In Iowa, hand firmly in hand
Hillary Rodham Clinton looked enviously at her husband’s malted milkshake at a roadside ice cream shop. Then, unable to resist, she dipped in a plastic spoon. Sitting side by side at the counter, cooing over the array of flavors, the Clintons seemed the picture of marital bliss, like any other husband and wife team that just happened to be running for president once again.
Elsewhere during nearly three days of campaigning across Iowa, the couple hugged, touched and whispered in each other’s ears. He would pat her back. She would touch his arm. In the Fourth of July parade in Clear Lake, they marched along holding hands, fingers interlocked.
Trotting out the spouse is a set piece of presidential campaigning, but when Hillary and Bill Clinton made their first joint foray on the campaign trail last week, there was more at stake than a ritualistic joint appearance. Like no other presidential candidate in modern times, Hillary Clinton declared for the White House knowing that her marriage would pose a central challenge.
As she acknowledged in her autobiography, “Living History,” she knows that people watch her every move and gesture when she is with her husband to gauge the state of their relationship.
After the fling with Gennifer Flowers and the affair with Monica S. Lewinsky, after impeachment and a special prosecutor’s report that described Bill Clinton’s sexual encounters with clinical precision, voters were bound to wonder whether returning the Clintons to the White House would mean another exhausting cycle of marital crises.
Moreover, the senator from New York recognized that her decision to remain married despite her husband’s infidelities and deceit had created a problem among well-educated, relatively affluent women: Many disapproved of her decision.
The Iowa trip was a test run for dealing with both sets of problems.
By presenting herself and Bill as a close, mutually supportive couple, she offered reassurance to those who feared further scandal.
And there was a two-pronged answer for skeptical women: The picture of a marriage saved by love and forgiveness suggested she had made the right decision after all. Her display of loyalty also tacitly appealed to what some have called the Tammy Wynette “Stand by Your Man” vote.
Whether the strategy will succeed remains unclear, but it provoked strong reactions in Iowa.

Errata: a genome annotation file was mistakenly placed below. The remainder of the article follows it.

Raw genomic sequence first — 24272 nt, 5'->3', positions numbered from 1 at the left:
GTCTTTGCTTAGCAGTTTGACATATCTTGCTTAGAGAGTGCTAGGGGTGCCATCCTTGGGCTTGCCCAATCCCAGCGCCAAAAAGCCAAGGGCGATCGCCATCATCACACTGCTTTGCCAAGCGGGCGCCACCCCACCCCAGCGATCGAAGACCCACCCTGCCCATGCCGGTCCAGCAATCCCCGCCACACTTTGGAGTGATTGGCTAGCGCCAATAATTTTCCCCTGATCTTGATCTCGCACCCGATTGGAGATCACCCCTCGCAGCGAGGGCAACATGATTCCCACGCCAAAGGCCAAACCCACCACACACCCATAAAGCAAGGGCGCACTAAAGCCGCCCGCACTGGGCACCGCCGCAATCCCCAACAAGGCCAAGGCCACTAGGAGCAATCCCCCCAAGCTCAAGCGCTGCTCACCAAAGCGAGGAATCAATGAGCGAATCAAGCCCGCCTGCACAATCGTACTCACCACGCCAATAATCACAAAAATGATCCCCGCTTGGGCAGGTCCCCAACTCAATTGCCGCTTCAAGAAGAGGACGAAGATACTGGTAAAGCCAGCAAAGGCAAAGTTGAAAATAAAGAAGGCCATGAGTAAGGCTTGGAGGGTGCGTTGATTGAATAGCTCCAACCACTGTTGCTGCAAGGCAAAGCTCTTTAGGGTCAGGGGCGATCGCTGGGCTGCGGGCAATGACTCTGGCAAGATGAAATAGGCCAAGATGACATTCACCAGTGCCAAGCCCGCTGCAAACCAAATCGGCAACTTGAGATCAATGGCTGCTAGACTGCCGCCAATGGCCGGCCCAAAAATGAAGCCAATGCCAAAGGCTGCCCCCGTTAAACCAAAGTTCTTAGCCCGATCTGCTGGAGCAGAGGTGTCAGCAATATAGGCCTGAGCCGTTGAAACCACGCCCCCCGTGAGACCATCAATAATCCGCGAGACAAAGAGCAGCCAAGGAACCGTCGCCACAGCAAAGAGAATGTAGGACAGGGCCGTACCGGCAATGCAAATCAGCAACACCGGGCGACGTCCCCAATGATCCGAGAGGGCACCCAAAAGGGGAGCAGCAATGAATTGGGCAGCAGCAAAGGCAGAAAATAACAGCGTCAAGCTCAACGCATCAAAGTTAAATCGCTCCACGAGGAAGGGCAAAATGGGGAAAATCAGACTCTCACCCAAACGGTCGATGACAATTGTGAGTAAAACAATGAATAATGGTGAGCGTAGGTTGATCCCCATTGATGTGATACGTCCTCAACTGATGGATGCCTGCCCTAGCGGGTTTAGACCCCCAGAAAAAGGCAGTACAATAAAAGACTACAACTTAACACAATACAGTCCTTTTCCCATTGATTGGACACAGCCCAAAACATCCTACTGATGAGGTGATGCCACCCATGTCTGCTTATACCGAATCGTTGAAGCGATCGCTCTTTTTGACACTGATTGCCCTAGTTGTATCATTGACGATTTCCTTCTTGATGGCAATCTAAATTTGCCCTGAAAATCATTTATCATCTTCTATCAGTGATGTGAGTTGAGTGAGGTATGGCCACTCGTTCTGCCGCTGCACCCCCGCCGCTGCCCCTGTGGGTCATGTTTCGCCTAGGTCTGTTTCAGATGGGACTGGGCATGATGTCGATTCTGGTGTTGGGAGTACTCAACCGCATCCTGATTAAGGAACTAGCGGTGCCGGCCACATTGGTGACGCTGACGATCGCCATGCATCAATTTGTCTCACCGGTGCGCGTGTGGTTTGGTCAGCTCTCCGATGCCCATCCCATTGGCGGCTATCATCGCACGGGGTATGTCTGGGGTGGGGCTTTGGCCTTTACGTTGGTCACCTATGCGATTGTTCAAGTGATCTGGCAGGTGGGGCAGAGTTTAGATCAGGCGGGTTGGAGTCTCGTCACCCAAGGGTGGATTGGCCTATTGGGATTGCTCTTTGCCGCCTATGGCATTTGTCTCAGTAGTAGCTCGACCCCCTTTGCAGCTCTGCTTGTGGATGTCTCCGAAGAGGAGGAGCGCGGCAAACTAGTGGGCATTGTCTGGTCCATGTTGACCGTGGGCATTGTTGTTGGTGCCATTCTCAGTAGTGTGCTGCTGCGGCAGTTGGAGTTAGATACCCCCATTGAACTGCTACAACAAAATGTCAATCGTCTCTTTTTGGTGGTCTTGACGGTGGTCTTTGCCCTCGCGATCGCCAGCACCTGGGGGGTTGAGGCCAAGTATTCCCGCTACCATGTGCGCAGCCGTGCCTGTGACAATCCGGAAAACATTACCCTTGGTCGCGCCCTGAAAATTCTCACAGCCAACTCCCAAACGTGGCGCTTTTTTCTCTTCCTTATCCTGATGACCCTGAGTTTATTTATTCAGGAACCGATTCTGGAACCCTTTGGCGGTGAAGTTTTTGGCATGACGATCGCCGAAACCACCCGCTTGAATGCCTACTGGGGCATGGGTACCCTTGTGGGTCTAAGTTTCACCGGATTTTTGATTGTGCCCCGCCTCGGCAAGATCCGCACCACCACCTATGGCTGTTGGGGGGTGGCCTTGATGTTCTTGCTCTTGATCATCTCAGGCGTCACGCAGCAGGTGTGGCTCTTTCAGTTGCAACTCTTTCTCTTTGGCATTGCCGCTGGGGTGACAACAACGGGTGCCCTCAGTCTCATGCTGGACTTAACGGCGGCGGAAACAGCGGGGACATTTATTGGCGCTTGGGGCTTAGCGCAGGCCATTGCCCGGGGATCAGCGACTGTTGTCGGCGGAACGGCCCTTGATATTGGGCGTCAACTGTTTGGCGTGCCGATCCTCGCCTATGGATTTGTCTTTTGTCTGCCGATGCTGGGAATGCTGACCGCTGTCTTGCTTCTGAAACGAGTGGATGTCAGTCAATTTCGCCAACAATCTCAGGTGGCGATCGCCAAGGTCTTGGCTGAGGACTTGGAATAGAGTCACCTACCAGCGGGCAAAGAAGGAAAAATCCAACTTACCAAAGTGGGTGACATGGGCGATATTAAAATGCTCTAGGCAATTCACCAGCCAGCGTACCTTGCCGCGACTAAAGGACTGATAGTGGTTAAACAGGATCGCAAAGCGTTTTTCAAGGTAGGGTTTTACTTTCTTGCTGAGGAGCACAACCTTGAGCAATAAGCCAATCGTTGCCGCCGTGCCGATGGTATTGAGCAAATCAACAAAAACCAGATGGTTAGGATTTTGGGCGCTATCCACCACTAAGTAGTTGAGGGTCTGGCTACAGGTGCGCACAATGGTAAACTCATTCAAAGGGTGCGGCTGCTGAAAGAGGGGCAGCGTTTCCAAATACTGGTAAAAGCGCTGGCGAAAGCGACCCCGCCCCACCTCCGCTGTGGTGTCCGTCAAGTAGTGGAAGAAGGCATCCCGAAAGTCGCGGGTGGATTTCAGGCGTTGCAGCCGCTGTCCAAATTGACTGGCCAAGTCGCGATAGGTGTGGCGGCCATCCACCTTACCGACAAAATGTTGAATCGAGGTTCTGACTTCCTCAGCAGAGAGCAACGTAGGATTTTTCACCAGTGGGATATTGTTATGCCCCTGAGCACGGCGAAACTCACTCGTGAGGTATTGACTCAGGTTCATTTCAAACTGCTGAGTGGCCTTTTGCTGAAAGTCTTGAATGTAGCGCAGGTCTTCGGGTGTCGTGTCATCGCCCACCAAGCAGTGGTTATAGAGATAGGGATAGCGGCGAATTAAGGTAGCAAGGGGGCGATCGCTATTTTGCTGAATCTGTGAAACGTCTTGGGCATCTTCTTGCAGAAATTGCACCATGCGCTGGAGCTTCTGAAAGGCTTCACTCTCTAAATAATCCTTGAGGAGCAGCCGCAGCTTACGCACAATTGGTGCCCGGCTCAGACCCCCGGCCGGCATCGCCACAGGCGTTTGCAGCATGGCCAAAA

Lennie Carlson, 60, a retired attorney who came to the Clinton rally in Davenport, said: “They could have dissolved that marriage in the snap of a finger -- and they didn’t. They love each other. I’m not at all surprised she supported him through that, and he’s supporting her through this.
“I would expect my husband to do the same thing for me.”
Delia Ralston, 56, a Waterloo resident who attended a rally there, said afterward: “I saw people who loved each other. They were standing next to each other and he had his arm around her at one point, and it didn’t look phony. It looked like he’s actually supporting her 100%.”
Other Iowans were more skeptical. They see in the Clinton marriage an arrangement rooted in political convenience. A well-timed burst of affection is no reason to believe the marriage is sound, they said.
“It’s phony. They’re both good actors,” said Don Peterson, 69, of Clear Lake. “They were going this way” -- he moves his hands apart -- “and now they’re all gushy like they renewed their vows.”
At the start of an outdoor rally in Davenport on Tuesday, they stood onstage together, the former president’s arm draped around his wife’s shoulders. She put her arm around him. After his introduction, Bill Clinton gave her a warm hug and patted her on the back.
Taking the mike, Hillary Clinton seemed to acknowledge what many may have been thinking. Looking at her husband, she said, “We’ve traveled a lot of miles together over the last 35 years.”
In her memoir, Clinton wrote that she was shattered by the Lewinsky revelations, wondering whether the marriage could be salvaged.
In the same book, published four years ago, she also revealed that she is keenly attuned to the symbolism of how she and her husband appear in public.
A detail as innocuous as how far apart they stand can be interpreted as a strain in the marriage, she suggested.
In Iowa, there was no distance between them.
Bill Clinton introduced her at a rally in Waterloo, then wrapped her in a hug, patting her again and again on the side of her white jacket.
Whatever voters concluded about their personal relationship, Bill Clinton, who wore a Hillary Clinton lapel pin on his polo shirt, was a powerful magnet on the stump. Polls show that nearly 90% of Democratic voters have a favorable view of the ex-president.
That kind of popularity meant that campaigning with her husband enabled Hillary Clinton to effectively double the number of personal contacts made with voters at every campaign stop.
After the rallies, she and Bill would sometimes work the rope lines separately. Hillary would be on one side, shaking hands and signing autographs; her husband would work a separate part of the crowd, patiently posing for pictures and shaking hands, his face reddening under the hot Iowa sun.
With familiar energy, he signed every copy of his autobiography that was thrust in front of him, and nudged his wife when he spotted someone in the crowd waving a copy of her book.
When she disappeared from view, he could be overheard asking his security team, “Where’s Hillary?”
Soaked with sweat, Bill Clinton spoke briefly with reporters after he finished marching in the July 4 parade.
He doesn’t miss the scene for himself, he said, but “it’s fun to do it for Hillary.”